The Basement: What have you been listening as teenagers? What are your influences?
We all listened to things like Disiz la Peste, Sniper or Linkin Park. Things that were huge when we were 12, 13 years old. But we also liked a lot to discover new bands that were not known by our friends. Old punks like The Undertones or The Stooges, new punks like Jay Reatard. Arty rock like Talking Heads or Television and baggy sound like The Stone Roses or Happy Mondays. We were also following indie rock bands like The Strokes or Arctic Monkeys.

 

The Basement: Do you know any indie rock bands from France doing similar work like yours? How do you consider yourselves in the french music industry in the next few years?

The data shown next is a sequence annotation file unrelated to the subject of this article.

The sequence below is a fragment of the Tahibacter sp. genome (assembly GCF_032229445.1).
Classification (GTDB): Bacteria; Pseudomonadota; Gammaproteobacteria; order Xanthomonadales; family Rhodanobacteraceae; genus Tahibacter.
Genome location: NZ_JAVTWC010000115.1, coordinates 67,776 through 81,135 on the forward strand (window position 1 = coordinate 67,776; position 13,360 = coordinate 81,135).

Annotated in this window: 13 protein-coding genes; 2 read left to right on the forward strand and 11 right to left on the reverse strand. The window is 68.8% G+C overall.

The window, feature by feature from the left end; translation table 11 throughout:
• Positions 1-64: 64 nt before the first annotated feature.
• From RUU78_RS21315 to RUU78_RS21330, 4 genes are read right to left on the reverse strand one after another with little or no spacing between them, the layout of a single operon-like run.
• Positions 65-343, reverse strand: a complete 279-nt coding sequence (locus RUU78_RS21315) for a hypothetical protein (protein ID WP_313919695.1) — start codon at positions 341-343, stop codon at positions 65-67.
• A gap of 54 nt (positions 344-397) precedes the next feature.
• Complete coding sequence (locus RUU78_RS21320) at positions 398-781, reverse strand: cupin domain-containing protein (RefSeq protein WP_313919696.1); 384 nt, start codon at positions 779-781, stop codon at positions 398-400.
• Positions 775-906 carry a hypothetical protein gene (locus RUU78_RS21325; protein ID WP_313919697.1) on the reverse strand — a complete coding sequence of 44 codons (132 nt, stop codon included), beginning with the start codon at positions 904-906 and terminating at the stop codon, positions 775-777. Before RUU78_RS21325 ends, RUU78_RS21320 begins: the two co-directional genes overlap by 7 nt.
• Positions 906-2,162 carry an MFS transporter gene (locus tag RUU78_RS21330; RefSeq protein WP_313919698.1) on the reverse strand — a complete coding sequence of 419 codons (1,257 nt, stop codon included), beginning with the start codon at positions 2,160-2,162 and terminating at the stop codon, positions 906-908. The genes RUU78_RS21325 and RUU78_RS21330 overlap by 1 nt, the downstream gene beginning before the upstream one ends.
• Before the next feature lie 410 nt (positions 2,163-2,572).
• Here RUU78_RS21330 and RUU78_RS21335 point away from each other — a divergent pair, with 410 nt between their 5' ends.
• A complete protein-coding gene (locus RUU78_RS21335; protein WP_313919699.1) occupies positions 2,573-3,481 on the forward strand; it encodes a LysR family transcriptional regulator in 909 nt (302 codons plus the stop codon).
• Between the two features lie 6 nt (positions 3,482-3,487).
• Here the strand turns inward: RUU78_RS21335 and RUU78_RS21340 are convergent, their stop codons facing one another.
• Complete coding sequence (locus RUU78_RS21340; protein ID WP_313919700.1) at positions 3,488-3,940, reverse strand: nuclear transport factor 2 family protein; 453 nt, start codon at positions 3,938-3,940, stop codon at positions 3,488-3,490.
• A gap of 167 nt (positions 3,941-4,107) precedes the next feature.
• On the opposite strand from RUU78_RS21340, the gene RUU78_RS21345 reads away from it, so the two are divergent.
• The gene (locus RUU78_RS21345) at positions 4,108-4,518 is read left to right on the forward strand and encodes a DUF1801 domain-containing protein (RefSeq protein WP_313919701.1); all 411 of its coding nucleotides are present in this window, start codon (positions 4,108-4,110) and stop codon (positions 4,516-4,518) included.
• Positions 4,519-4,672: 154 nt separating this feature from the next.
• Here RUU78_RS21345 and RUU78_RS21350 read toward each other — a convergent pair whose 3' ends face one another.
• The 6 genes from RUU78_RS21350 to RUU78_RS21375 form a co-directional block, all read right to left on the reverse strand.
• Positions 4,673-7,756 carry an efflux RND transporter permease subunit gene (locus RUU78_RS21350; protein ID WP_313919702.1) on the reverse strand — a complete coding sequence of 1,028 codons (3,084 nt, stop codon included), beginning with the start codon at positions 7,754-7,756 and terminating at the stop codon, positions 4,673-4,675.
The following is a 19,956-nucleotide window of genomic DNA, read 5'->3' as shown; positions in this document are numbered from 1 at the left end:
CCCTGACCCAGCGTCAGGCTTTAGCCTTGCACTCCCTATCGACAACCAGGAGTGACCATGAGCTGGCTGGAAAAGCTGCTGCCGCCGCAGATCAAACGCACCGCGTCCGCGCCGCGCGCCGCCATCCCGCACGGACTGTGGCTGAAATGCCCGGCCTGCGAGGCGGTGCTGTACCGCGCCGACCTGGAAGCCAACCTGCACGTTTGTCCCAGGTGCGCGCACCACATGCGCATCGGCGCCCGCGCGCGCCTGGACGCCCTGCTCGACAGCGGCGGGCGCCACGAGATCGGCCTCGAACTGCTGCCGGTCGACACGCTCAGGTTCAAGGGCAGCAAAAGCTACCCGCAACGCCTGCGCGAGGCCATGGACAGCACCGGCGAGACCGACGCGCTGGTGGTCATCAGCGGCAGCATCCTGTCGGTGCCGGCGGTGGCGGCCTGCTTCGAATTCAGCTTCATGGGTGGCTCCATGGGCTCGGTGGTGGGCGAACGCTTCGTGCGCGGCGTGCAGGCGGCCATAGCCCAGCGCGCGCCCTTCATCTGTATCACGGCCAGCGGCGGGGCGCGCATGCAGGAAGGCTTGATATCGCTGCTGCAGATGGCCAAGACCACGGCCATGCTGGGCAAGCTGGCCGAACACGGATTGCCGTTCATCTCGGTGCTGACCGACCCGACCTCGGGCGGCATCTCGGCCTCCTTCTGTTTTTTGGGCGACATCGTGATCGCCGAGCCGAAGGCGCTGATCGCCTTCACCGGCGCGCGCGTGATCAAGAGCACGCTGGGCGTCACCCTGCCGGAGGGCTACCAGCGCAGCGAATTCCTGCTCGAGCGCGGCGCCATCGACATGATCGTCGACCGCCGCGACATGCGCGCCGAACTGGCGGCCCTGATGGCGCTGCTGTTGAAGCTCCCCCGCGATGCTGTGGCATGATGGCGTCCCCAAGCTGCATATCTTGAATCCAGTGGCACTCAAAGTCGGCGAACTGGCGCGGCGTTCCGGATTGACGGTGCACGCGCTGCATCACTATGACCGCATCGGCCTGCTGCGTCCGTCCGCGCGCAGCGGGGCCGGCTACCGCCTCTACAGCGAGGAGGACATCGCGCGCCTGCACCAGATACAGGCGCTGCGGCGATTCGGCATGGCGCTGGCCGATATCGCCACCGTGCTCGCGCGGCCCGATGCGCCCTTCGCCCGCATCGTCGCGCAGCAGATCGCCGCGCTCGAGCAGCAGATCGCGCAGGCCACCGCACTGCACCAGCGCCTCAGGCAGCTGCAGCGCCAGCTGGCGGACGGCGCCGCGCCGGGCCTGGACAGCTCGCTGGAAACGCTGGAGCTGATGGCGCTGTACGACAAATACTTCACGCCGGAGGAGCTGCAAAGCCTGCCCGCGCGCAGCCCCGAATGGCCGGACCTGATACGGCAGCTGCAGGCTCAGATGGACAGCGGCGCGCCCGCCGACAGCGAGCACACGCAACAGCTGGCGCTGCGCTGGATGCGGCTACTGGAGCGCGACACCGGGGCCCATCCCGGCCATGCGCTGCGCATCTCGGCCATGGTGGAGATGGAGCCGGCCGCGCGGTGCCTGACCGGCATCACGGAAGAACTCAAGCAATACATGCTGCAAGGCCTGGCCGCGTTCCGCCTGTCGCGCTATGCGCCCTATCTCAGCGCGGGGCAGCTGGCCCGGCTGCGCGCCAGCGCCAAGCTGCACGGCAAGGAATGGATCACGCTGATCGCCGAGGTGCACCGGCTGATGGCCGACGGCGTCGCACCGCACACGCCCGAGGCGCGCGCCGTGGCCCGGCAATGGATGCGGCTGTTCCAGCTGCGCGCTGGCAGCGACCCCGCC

I think with this album we achieved to find a sound, an identity, that is not clearly defined for now and I don’t see or hear any band in France doing similar music to us. But there are a lot of great bands and they are all digging their own way/sound. The most “arty-sounding” of them are Papier Tigre, Spelterini, Binidu or Mïet. The coldest are Frustration, Structures or Rendez-Vous. The most psychedelic-sounding are Oiseau-Tempête or Mikaell Peels. The most “indie-rock sounding” are MNNQNS or Happier. The darkest and heaviest (in a non metal way) are Psychotic Monks and the punkest are Johnny Mafia, Lysistrata or Triceps. The popest are Born Idiot, Inuït, Lenparrot or Voyou. The... garagest are Strange Hands. There is a huge musical scene in France and a lot of amazing acts, but honestly, I don’t know where we stand in all this. I think this job is up to the journalists! ;-)

 

The Basement: Please explain to us the meaning of the song “Drinks”, I think it my most loved from “Radiodurans” and radio-friendly also!